My shift into a leaner deck happened gradually. “Maybe the four-drops aren’t what I want.” “You might want Incendiary Flow for Primal Druid.” “Eh, I’ll try some Unlicensed Disintegrations. Holy crap, this card is good.” At the end of it all, I had a deck I really liked.

The burn suite is excellent, and I can’t stress that enough. My initial impression of Unlicensed Disintegration wasn’t high, but that’s because I was playing it alongside other clunkers. In this deck, without any four-mana cards, Searing Blaze / Murder is perfect. The mana isn’t perfect, but it’s close enough.

Initially, I was worried about Fiery Temper. When you get to cast it with madness, it’s fantastic, but how often would that actually happen? If it wasn’t very often, how far should I go to try to make it happen more frequently?

Insolent Neonate was something I was excited to play with, but was severely disappointed by. It’s another cheap card for Reckless Bushwhacker, and it’s typically good for some points of damage, similar to Bomat Courier, and could be used as a madness outlet once the body was no longer relevant. Having a way to put a creature into the graveyard on purpose made a lot of sense, particularly with Scrapheap Scrounger.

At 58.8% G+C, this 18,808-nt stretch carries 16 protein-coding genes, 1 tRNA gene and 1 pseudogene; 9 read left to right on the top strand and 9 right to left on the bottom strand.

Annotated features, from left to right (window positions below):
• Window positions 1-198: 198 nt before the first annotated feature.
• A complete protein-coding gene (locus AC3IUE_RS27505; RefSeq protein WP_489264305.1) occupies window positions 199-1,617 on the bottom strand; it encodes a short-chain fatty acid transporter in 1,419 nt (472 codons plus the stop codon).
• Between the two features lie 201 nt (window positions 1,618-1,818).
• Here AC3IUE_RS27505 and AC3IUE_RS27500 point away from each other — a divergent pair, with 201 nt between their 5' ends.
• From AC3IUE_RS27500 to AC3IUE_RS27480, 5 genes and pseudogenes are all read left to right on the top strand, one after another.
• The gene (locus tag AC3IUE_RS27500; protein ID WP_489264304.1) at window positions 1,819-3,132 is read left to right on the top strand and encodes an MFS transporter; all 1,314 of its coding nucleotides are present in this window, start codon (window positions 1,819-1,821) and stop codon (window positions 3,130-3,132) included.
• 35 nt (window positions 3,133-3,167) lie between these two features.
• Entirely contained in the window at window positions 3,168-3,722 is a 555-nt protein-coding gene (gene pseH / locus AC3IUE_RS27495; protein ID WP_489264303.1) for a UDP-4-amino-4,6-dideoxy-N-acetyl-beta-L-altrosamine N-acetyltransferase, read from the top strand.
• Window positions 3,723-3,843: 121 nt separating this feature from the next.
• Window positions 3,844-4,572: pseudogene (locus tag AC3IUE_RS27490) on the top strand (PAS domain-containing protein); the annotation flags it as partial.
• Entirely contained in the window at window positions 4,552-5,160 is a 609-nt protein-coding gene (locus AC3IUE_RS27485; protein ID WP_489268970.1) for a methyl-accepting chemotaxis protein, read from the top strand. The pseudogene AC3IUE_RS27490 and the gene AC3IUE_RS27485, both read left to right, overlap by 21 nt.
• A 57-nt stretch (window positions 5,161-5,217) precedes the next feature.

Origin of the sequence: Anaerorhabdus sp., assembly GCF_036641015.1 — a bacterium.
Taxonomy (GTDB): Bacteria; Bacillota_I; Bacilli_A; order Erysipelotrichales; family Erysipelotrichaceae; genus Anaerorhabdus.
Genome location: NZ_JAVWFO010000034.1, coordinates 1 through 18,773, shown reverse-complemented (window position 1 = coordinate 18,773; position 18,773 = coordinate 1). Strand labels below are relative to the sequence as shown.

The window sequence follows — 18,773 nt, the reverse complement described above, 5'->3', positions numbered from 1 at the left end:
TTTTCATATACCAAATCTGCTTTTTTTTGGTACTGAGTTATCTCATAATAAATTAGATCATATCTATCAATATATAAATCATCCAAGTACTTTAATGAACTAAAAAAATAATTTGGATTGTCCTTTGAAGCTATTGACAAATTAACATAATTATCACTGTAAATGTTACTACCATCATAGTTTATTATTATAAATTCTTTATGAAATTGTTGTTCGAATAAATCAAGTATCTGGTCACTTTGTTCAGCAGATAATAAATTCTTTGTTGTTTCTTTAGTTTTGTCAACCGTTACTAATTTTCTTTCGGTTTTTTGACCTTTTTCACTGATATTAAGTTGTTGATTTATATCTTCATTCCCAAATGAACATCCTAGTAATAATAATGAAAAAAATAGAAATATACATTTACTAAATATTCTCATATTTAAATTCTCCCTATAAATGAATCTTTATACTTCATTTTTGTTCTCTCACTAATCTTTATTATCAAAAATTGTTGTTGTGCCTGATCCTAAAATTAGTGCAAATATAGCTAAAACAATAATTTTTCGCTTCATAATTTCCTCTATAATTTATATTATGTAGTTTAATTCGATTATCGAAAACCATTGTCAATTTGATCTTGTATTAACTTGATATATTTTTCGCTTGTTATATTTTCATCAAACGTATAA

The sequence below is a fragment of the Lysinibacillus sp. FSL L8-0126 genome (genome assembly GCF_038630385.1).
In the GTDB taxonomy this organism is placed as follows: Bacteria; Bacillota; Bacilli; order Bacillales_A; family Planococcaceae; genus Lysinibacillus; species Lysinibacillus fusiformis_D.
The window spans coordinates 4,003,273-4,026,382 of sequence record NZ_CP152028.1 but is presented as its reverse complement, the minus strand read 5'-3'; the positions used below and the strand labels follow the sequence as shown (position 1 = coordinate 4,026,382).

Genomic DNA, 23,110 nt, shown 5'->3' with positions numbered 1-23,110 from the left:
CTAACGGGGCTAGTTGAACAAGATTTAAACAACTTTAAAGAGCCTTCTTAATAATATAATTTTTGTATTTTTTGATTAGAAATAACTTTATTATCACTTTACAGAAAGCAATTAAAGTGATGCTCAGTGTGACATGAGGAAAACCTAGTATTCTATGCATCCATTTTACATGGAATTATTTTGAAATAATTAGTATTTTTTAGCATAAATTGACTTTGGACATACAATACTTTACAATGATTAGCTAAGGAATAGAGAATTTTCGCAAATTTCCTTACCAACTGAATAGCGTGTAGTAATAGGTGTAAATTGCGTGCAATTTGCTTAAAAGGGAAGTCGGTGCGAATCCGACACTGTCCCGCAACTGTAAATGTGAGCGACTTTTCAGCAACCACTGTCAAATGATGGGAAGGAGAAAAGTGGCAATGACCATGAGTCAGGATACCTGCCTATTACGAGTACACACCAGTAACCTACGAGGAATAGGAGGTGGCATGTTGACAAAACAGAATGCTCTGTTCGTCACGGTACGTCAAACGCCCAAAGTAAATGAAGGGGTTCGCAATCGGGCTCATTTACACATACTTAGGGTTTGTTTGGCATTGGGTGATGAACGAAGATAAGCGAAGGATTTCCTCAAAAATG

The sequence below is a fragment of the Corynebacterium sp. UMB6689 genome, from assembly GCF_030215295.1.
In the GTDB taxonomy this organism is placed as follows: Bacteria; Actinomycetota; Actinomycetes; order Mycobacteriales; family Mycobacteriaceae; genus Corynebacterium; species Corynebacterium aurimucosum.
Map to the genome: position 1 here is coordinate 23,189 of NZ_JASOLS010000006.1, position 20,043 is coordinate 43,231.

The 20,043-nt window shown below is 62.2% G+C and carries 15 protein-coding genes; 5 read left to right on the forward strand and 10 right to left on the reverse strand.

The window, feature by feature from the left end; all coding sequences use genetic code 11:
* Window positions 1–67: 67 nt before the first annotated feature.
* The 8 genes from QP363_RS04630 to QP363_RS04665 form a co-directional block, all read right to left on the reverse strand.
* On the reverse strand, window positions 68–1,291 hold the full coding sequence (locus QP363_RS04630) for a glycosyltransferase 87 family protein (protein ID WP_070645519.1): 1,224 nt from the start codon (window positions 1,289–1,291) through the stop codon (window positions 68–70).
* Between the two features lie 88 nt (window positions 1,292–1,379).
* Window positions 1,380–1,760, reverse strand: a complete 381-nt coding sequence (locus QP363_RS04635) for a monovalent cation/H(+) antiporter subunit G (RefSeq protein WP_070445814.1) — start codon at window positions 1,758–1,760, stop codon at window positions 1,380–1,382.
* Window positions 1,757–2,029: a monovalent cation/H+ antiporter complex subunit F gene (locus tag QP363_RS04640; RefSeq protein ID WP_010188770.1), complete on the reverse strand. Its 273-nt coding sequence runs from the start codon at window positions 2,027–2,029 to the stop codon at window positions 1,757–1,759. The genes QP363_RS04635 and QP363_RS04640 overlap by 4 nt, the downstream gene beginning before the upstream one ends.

Still, it didn’t do enough. The body was fine, but I could miss my one-drop and still win games, so there wasn’t a need to play twelve of them. There were more than a few games where I found myself with too many low-impact cards, which was disastrous if I flooded out, even if just by a little bit. The madness on Fiery Temper either happened via Smuggler’s Copter on big swing turns where I’d play multiple cheap spells, or I’d hard-cast Fiery Temper and cash in Insolent Neonate at a later time. It basically wasn’t accomplishing anything I hoped it would.